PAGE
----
“Didn’t your Momma used to come here?” Denise asks. “She’s got the big curls, right? Lovely dark hair.”

“Did she?”

“Don’t you remember playing here?”

I remember the playground, swings that squeak and the slide with a hold burned into it, but never Mom’s dark curly hair on the sidelines.

“Did you ever talk to her?” I ask.

“Oh, no,” Denise says, “your Momma was never the talkative type.”

I imagine my own baby playing on the monkey bars, chunky arms reaching for the next rung, while I stand on the side watching. Will she forget my shadow there like I have forgotten Momma’s?

The park is not so different from home; children yell and they scream and they cry and I rub my hands over my belly. I suddenly feel, sitting on that old faded bench, as though it could be 1987 or 2009 or 2031, and I could be Momma or myself or my daughter and I wouldn’t even know it, wouldn’t be able to tell the bulging stomachs apart. The familiarity gets me hot and sweaty and short of breath.

Denise sees me rubbing at my stomach and says, “If I can give you one piece of advice: when the time comes, just take the epidural.”

At four in the morning I get up to pee and water falls out of me, all over the carpet. By five the nurse and midwife are here filling the tub, old friends of Momma’s from her nursing days, before she started showing up late to work with eyes red and voice wobbly. When Momma called them months ago begging for help with her pregnant daughter, they said they would come only if Momma got clean. And now here we are.

Momma runs laps around the apartment, waking everyone up and amassing a collection of items she has decided are necessary: towels, ice, sage and amber. She places them around our centerpiece, the bath, rented on Amazon for the low price of two-hundred and fifty dollars after three months of hiding bills where Pete couldn’t find them. We had to start over once when he shook out an old Phillies cap and a hundred crumpled dollars fell out that he promptly spent on booze. After that, we hid them behind the laundry detergent.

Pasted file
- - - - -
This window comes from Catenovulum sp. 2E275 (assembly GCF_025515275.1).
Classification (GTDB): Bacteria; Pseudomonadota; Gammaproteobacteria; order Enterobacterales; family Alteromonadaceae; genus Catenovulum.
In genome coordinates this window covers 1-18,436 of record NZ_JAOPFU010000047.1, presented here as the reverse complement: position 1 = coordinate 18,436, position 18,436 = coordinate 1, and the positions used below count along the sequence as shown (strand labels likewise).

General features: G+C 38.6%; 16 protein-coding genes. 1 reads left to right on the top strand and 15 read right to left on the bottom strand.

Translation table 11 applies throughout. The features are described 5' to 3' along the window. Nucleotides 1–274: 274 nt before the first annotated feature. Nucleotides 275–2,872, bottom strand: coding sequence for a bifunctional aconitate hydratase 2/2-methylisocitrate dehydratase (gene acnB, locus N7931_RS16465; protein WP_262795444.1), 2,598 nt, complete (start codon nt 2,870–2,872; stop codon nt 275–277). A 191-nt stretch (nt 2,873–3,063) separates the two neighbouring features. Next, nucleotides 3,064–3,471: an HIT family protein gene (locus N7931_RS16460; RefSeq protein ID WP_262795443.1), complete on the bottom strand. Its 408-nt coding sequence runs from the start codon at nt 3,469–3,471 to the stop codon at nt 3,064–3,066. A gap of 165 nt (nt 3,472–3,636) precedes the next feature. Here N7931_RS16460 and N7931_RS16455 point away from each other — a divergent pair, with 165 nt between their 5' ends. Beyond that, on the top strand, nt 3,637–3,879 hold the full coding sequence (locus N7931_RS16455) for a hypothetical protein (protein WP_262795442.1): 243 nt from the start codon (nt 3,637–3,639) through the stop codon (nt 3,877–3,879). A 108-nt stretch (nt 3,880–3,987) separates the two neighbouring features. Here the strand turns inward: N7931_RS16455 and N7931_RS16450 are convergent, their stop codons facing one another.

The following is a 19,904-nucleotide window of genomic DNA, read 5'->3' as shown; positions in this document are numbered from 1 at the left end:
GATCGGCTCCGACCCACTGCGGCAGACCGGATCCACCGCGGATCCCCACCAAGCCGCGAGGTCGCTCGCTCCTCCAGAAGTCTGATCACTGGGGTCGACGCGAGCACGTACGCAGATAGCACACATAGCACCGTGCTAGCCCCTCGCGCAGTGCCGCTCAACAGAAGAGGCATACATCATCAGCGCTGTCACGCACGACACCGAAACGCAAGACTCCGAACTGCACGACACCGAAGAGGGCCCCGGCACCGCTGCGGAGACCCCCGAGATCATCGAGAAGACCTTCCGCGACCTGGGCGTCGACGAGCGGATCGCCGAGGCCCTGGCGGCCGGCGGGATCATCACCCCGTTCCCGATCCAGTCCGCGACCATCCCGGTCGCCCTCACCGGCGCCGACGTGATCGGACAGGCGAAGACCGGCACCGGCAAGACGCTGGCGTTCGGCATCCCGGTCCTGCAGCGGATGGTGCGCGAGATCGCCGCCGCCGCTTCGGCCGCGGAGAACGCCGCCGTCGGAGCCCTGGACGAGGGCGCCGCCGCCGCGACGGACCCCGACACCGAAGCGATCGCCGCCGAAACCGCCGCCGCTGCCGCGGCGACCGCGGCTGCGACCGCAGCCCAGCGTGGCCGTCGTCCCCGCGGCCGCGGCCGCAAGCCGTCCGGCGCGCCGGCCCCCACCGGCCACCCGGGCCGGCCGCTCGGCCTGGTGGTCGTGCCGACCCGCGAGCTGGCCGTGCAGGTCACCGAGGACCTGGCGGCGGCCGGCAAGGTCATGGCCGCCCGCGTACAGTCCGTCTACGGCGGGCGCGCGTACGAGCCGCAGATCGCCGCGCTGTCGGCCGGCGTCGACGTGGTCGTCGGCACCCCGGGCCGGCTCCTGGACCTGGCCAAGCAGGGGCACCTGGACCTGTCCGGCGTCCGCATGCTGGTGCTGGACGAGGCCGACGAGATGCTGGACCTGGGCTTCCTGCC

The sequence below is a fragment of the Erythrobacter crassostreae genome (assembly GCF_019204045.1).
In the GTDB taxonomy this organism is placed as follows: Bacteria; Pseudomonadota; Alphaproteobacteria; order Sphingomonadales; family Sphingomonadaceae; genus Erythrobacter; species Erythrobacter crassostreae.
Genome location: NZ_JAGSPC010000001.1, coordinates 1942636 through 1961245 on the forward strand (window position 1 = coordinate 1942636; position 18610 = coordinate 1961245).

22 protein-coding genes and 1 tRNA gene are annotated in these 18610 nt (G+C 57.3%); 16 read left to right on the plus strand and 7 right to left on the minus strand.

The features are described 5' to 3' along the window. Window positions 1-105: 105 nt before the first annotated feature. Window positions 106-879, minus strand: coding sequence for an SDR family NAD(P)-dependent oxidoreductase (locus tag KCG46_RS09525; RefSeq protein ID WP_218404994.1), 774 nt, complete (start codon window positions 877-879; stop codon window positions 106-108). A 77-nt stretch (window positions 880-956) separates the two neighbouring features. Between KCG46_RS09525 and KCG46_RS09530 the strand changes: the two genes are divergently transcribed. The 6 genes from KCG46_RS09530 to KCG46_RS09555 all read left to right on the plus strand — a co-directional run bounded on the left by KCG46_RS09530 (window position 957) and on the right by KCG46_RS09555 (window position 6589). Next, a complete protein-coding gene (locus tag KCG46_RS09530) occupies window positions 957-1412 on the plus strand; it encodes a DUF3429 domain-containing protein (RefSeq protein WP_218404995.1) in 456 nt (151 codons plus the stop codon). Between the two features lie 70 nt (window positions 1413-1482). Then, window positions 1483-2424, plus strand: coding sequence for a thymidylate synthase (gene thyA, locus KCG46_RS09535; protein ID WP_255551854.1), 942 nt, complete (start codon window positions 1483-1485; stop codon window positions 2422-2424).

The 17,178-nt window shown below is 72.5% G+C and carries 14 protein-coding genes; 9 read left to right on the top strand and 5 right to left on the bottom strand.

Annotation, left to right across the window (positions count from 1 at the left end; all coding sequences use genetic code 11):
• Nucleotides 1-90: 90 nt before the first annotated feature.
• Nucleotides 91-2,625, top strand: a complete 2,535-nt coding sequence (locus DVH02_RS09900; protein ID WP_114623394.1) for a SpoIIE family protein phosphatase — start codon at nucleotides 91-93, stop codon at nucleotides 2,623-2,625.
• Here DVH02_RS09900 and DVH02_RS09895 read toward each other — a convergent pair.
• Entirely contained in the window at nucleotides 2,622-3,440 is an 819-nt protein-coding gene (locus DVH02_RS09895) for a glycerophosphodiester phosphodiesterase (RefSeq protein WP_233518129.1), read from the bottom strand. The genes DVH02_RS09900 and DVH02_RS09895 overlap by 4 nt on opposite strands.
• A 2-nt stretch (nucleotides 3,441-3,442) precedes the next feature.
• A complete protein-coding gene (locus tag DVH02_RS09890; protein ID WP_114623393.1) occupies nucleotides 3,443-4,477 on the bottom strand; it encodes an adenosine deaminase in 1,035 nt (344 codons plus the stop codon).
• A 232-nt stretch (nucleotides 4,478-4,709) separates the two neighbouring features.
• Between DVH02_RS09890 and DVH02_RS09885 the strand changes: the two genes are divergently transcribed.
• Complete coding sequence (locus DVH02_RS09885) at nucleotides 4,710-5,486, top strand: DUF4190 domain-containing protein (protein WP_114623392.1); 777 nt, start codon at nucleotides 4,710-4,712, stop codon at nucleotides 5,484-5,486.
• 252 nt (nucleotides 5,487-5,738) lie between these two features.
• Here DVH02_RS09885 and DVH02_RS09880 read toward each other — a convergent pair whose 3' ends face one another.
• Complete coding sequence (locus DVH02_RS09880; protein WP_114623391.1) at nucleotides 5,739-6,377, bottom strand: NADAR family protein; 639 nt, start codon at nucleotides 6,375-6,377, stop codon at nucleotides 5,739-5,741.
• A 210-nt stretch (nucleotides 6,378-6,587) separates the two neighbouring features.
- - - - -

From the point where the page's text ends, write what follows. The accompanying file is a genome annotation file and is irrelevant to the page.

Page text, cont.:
The bath was Momma’s idea, of course. Baby comes slipping out like a fish, she’d said, pretty soon everyone will do it this way.

She’s dragged Lisa and Mickey to the couch where they’ve curled up like cats and gone back to sleep, but Momma doesn’t worry.

“We’ll wake them when the moment comes.”

“But Momma,” I say, “What if it’s traumatizing for them?”

“Even better,” she says.

The girls know all about Momma’s unplanned pregnancy, the big story of how her life was thrown off track. I suppose she can’t miss the opportunity to show it to them in real-life, this spectacle of the sin for which we are all in constant repentance.

Everyone but the sleeping girls helps me into the bath. Even Pete, rings cool against my skin, holds onto my left elbow. He looks stricken. All these women, doing these womanly things, and he doesn’t know what to do with himself.

The bath is similar to the kind of thing people put in their front yards for their kids to play in—blue plastic blown up with a little motor—only it’s smaller, with thicker walls and handles to hang on to. I lower myself into the warm water. Sometimes the nurse empties a bucket and adds a new one, measuring the temperature with two fingers that slosh the water back and forth in three quick swipes.

The labor is slow in progressing. After three hours of what I think is pain, measuring my breathing and sipping the water Momma gives me, I am swept away by the tectonic plates of my body and I lose all sense of restraint.

“I want the shot,” I beg between contractions, “the one in the back.” But it’s like I’ve become a ghost from the neck up, because the women study everything except my face, clucking amongst themselves.